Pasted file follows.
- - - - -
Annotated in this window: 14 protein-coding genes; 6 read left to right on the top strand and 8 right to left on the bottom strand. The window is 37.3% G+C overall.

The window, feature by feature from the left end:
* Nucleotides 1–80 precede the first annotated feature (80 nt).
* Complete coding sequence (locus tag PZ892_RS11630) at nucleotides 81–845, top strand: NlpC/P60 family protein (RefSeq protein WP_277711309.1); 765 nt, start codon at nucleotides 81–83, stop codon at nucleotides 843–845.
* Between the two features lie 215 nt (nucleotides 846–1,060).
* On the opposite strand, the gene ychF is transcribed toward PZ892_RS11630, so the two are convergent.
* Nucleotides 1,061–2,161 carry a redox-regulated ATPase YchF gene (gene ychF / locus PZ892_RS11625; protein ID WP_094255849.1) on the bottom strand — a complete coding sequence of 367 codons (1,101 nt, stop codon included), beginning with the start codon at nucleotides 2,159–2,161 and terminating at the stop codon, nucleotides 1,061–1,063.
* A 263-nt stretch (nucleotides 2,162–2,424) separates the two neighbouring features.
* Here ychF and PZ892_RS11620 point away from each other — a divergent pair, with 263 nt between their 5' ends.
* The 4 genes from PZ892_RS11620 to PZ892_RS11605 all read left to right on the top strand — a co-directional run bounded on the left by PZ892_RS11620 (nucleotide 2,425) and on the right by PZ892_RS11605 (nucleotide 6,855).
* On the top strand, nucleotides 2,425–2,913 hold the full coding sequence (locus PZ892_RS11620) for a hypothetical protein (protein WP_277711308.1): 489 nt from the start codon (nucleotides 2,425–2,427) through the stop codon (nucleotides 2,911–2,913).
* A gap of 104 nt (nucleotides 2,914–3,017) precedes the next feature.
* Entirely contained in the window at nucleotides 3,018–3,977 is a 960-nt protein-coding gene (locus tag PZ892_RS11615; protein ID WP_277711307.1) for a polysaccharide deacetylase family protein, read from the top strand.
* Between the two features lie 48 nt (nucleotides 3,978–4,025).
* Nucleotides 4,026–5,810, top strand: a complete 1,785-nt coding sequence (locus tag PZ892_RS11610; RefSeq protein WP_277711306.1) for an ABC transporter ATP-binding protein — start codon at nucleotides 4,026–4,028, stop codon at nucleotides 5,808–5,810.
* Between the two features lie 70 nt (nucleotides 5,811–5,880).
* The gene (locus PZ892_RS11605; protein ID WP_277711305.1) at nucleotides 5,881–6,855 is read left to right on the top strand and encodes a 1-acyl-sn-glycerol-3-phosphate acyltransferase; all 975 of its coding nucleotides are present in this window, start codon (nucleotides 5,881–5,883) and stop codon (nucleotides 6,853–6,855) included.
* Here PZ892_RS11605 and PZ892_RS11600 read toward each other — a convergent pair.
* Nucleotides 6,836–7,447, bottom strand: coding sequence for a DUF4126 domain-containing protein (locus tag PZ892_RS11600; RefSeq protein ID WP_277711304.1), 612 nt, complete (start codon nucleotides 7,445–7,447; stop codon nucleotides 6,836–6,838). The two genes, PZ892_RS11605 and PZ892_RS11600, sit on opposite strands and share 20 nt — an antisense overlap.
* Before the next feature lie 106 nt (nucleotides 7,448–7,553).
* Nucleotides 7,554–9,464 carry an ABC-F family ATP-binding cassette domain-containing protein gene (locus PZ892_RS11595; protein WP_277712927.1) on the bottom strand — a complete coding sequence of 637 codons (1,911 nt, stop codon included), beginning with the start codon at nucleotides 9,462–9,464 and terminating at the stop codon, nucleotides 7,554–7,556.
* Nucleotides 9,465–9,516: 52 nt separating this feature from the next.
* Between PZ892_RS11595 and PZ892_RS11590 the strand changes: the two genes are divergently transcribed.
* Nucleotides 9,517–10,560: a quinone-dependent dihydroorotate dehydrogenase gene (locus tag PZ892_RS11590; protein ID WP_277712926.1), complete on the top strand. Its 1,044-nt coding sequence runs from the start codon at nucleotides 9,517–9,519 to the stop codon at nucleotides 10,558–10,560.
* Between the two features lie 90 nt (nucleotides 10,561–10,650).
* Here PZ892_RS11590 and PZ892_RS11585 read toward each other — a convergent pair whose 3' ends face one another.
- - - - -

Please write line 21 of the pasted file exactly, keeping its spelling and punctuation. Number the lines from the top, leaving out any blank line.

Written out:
* Nucleotides 7,554–9,464 carry an ABC-F family ATP-binding cassette domain-containing protein gene (locus PZ892_RS11595; protein WP_277712927.1) on the bottom strand — a complete coding sequence of 637 codons (1,911 nt, stop codon included), beginning with the start codon at nucleotides 9,462–9,464 and terminating at the stop codon, nucleotides 7,554–7,556.